Besides, he said, "This is a celebration."

Referring to the coming election, Moore said, "I'm here to celebrate the fact that the Republicans only have a couple of months left. I'm here to celebrate the end of the Republican era. They've had four years. It's been rough, but it's almost over."


The Texas Party Platform

as posted at

The Texas Party Platform

If you want to know what the real wish list is for many Republicans dreaming of four more years of George W. Bush you have to read the Texas Republican Party Platform. Among other things it calls for the abolition of the Envirommental Protection Agency, the Bureau of Alcohol Tobacco and Firearms, the Departments of Education, Housing and Urban Development, Labor, Health and Human Services and the Commerce Department. Dubya's home party also wants to withdraw from the United Nations, abolish the minimum wage, and declare the United States to a "Christian nation." and "dispel the myth of the separation of Church and State."


Flip-Flop Zig Zag Zell

Here is how Zell Miller introduced John Kerry just three years ago:

Introduction of Senator John Kerry

Democratic Party of Georgia's
Jefferson-Jackson Dinner

March 1, 2001

It is good to be back in Georgia and to be with you. I have been coming to these dinners since the 1950s, and have missed very few.

I'm proud to be Georgia's junior senator and I'm honored to serve with Max Cleland, who is as loved and respected as anyone in that body. One of our very highest priorities must be to make sure this man is re-elected in 2002 so he can continue to serve this state and nation.

I continue to be impressed with all that Governor Barnes and Lieutenant Governor Taylor and the Speaker and the General Assembly are getting done over at the Gold Dome. Georgia is fortunate to have this kind of leadership.

My job tonight is an easy one: to present to you one of this nation's authentic heroes, one of this party's best-known and greatest leaders – and a good friend.

He was once a lieutenant governor – but he didn't stay in that office 16 years, like someone else I know. It just took two years before the people of Massachusetts moved him into the United States Senate in 1984.

In his 16 years in the Senate, John Kerry has fought against government waste and worked hard to bring some accountability to Washington.

Early in his Senate career in 1986, John signed on to the Gramm-Rudman-Hollings Deficit Reduction Bill, and he fought for balanced budgets before it was considered politically correct for Democrats to do so.

John has worked to strengthen our military, reform public education, boost the economy and protect the environment. Business Week magazine named him one of the top pro-technology legislators and made him a member of its "Digital Dozen."

John was re-elected in 1990 and again in 1996 – when he defeated popular Republican Governor William Weld in the most closely watched Senate race in the country.

John is a graduate of Yale University and was a gunboat officer in the Navy. He received a Silver Star, Bronze Star and three awards of the Purple Heart for combat duty in Vietnam. He later co-founded the Vietnam Veterans of America.

He is married to Teresa Heinz and they have two daughters.

As many of you know, I have great affection – some might say an obsession – for my two Labrador retrievers, Gus and Woodrow. It turns out John is a fellow dog lover, too, and he better be. His German Shepherd, Kim, is about to have puppies. And I just want him to know … Gus and Woodrow had nothing to do with that.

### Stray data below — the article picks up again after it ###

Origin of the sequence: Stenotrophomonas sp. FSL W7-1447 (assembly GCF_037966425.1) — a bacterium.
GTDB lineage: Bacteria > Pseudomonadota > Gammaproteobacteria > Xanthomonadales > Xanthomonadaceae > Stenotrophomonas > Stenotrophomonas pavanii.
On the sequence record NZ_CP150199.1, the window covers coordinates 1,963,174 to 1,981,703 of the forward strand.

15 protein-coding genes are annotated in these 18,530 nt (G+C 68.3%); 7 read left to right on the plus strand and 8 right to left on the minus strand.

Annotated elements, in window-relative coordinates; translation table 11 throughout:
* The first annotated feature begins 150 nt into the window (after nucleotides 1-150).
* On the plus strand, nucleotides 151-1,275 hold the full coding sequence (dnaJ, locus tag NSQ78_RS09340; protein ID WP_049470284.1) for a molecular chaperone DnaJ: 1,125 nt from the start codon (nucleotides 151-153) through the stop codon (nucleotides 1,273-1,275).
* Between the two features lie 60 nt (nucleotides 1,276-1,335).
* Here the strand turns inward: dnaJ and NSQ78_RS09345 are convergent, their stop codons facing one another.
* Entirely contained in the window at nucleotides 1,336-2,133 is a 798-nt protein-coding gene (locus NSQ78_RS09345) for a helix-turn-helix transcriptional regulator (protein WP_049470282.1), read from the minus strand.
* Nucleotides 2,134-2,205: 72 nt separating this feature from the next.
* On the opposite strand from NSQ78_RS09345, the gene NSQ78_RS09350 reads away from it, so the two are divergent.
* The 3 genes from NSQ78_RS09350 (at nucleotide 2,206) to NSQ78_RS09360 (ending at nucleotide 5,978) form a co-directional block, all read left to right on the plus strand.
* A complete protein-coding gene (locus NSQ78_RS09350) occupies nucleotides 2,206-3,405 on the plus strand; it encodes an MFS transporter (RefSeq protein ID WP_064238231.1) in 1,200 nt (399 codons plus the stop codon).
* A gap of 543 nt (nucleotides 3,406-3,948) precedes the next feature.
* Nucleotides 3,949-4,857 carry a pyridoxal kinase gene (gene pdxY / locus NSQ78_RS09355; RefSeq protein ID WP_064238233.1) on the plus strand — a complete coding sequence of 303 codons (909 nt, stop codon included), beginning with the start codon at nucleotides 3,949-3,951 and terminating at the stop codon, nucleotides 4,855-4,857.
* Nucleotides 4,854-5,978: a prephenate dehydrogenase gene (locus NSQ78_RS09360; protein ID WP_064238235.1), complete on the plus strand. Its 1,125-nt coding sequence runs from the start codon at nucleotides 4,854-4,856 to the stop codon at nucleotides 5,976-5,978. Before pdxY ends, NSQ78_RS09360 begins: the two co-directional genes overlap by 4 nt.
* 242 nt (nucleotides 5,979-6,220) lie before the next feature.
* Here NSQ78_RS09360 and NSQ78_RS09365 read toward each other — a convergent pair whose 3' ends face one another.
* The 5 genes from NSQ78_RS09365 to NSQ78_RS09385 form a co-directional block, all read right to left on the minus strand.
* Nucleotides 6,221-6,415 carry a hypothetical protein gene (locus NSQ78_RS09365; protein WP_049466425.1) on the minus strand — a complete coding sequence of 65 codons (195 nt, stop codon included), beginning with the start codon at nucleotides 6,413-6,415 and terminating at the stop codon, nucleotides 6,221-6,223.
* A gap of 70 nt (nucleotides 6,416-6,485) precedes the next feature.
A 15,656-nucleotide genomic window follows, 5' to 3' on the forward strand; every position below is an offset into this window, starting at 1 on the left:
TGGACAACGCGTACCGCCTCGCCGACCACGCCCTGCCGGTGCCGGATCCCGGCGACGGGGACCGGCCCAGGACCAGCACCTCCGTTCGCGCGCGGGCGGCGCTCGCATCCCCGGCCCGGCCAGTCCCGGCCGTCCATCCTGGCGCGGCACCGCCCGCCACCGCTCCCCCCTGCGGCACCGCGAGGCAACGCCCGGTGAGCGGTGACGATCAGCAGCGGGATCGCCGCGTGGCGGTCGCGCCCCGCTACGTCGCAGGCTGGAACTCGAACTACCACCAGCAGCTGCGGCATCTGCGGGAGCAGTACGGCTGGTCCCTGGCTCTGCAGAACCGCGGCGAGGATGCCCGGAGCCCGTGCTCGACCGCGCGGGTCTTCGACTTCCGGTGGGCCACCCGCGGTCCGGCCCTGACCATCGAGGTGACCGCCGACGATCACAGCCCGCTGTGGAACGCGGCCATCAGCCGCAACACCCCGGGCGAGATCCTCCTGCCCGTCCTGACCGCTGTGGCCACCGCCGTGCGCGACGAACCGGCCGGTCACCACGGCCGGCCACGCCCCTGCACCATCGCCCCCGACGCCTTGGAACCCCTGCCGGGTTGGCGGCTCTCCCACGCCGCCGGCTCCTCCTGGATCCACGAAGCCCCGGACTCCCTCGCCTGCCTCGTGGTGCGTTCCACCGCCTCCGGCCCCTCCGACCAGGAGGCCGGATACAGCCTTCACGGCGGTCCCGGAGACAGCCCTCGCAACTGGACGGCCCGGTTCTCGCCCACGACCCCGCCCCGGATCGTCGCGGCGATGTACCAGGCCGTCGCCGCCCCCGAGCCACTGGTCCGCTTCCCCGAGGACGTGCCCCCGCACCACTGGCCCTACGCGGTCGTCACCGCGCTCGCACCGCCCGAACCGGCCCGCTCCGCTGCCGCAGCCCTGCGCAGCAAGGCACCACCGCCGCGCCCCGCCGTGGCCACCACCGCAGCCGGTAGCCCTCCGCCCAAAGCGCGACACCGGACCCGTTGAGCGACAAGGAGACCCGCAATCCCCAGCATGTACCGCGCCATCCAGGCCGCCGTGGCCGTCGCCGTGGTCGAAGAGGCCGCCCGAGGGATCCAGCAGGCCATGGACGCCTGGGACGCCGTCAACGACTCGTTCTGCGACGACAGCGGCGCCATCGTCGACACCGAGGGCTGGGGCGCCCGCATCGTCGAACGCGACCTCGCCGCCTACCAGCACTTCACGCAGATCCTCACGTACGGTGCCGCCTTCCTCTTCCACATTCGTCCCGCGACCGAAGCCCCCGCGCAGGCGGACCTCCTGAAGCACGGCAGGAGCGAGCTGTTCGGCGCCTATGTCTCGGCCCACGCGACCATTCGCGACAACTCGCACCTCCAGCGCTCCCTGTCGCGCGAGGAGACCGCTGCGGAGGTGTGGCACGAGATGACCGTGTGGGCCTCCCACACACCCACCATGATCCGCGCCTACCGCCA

Ladies and Gentlemen, please welcome Senator John Kerry.


Don't send more kids to die

Don't send more kids to die
By Michael Moore

NEW YORK — Tonight, it's show time for George W. Bush, and I can't wait to hear what he has to tell the Republican convention.
It has been a pretty thrilling week so far, my favorite moment by far being the rebellious Bush twins who, in just a few short minutes, delivered on their promise to issue "payback" to their parents and all authority in general.

They revealed their parents' pet name for each other: "Bushie" or "Bushy" — no spelling was provided. They seemed to have embarrassed their grandmother with a joke about the TV show Sex and the City as a place to have sex. And they claimed to have seen their boogieing parents "shake it like a Polaroid picture." That's one picture that took the rest of the night for me to shake out of my head.

Nonetheless, I loved the Bush daughters: They were funny, sassy and free spirits. Back in 1999, they told their father in no uncertain terms that they did not want him to run for president. They wanted their dad at home, they wanted their privacy, and they wanted to go to college in peace. He chose to ignore their pleas — and I guess Tuesday night was their way of saying, "Thanks, Dad."

And thank him they should. He and Laura have obviously done a good job raising two bright, independent women. He made their privacy a top priority and did what he could to protect them. They clearly love their parents and, when you see that happen, you know the Bushes did something right in their home. For that, they should be commended.

Other fathers and mothers who loved their daughters and sons across America can no longer celebrate with them. That's because their children are dead on the streets and roads of Iraq, sent there by Mr. Bush to "defend" America.

This week, in an appearance leading up to his arrival here Wednesday night, Bush acknowledged he had miscalculated what would happen in Iraq after he invaded it. He had thought it was going to be much easier. It turned out to be much, much worse.

That must be some comfort to the parents of nearly 1,000 brave soldiers now dead because of his "miscalculation." If I made a miscalculation and ran over a child on the street, what do you think would happen to me? Do you think the cops would simply say, "Hey, Mr. Moore, you did your best driving down this street, you made a miscalculation, the kid is dead, but you are trying to save the world, so be on your way?" Something tells me this is not what would happen. What I don't get is that Mr. Bush makes his mistake and thinks he has a right to continue in his job.